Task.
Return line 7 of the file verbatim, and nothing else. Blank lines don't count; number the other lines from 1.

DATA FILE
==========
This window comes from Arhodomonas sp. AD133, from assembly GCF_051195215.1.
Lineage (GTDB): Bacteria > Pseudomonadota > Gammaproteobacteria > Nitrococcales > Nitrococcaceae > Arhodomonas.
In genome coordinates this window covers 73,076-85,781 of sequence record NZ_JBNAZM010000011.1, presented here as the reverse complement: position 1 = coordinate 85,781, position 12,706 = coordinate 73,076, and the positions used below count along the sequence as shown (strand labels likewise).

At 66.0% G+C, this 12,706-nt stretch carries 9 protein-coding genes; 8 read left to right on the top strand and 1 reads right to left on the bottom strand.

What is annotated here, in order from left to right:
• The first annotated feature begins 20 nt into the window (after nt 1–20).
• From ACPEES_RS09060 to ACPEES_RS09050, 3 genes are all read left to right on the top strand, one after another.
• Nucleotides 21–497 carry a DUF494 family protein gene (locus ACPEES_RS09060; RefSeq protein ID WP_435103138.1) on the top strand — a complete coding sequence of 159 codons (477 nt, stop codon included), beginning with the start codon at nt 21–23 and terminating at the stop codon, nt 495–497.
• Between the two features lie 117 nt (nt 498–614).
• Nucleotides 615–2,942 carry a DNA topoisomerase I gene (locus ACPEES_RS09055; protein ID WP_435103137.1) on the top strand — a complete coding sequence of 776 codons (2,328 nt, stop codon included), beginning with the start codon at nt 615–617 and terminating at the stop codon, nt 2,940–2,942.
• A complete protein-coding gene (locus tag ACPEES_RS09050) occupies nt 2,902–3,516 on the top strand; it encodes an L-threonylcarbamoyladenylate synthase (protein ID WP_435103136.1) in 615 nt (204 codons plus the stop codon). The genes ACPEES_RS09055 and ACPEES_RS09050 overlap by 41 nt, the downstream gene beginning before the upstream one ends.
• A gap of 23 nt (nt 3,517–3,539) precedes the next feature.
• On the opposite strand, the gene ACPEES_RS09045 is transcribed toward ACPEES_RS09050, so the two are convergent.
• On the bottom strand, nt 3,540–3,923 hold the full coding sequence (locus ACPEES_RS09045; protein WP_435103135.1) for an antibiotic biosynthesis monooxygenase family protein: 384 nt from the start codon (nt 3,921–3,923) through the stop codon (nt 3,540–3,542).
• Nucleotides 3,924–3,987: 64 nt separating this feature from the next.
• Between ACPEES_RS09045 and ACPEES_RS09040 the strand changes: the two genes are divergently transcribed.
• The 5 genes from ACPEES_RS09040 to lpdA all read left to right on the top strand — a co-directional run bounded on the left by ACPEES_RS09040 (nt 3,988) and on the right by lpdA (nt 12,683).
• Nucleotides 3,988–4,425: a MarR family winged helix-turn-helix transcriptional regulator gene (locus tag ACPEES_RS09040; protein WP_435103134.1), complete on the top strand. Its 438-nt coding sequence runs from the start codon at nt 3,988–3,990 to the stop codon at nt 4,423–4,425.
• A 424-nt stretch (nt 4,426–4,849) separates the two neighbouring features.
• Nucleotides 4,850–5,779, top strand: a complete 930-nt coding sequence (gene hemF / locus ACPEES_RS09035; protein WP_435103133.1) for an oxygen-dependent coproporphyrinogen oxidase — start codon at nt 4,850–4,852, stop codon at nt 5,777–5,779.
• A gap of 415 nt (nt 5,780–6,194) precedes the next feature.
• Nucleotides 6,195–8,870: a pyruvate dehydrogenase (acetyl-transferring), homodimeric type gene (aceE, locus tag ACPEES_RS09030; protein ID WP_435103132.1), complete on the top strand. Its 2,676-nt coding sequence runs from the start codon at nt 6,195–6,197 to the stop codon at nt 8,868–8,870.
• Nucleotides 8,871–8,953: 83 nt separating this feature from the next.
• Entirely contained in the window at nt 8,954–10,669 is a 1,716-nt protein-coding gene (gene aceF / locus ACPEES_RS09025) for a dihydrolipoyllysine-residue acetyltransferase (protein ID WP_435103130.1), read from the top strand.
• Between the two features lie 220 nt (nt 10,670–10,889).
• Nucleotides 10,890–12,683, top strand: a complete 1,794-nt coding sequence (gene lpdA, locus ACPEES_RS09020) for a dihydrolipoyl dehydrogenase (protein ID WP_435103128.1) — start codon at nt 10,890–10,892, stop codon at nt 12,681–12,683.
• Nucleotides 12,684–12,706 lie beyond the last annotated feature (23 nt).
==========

• From ACPEES_RS09060 to ACPEES_RS09050, 3 genes are all read left to right on the top strand, one after another.